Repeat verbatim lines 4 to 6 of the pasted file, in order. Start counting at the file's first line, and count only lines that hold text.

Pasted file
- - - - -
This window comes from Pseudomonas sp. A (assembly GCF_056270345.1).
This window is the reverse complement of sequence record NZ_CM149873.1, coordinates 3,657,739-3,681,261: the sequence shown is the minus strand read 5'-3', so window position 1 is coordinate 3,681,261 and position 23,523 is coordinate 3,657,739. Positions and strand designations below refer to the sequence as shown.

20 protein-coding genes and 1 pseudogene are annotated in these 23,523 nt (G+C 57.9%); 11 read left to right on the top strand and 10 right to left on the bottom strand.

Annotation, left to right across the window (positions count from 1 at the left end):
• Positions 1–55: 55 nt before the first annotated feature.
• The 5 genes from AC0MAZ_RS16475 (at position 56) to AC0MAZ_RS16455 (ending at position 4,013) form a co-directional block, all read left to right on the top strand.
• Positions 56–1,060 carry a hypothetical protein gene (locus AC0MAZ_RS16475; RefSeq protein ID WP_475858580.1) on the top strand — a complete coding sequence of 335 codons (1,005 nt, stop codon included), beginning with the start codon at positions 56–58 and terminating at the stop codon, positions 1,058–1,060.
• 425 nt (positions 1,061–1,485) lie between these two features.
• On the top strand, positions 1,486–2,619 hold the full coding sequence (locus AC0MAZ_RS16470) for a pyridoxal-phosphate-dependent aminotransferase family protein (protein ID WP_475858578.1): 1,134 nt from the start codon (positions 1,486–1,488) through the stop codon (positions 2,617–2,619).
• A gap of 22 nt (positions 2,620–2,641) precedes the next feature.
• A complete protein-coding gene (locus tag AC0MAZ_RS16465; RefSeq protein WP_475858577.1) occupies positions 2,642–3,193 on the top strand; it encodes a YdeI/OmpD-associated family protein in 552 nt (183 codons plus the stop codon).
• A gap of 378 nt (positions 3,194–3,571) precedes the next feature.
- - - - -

Annotation, left to right across the window (positions count from 1 at the left end):
• Positions 1–55: 55 nt before the first annotated feature.
• The 5 genes from AC0MAZ_RS16475 (at position 56) to AC0MAZ_RS16455 (ending at position 4,013) form a co-directional block, all read left to right on the top strand.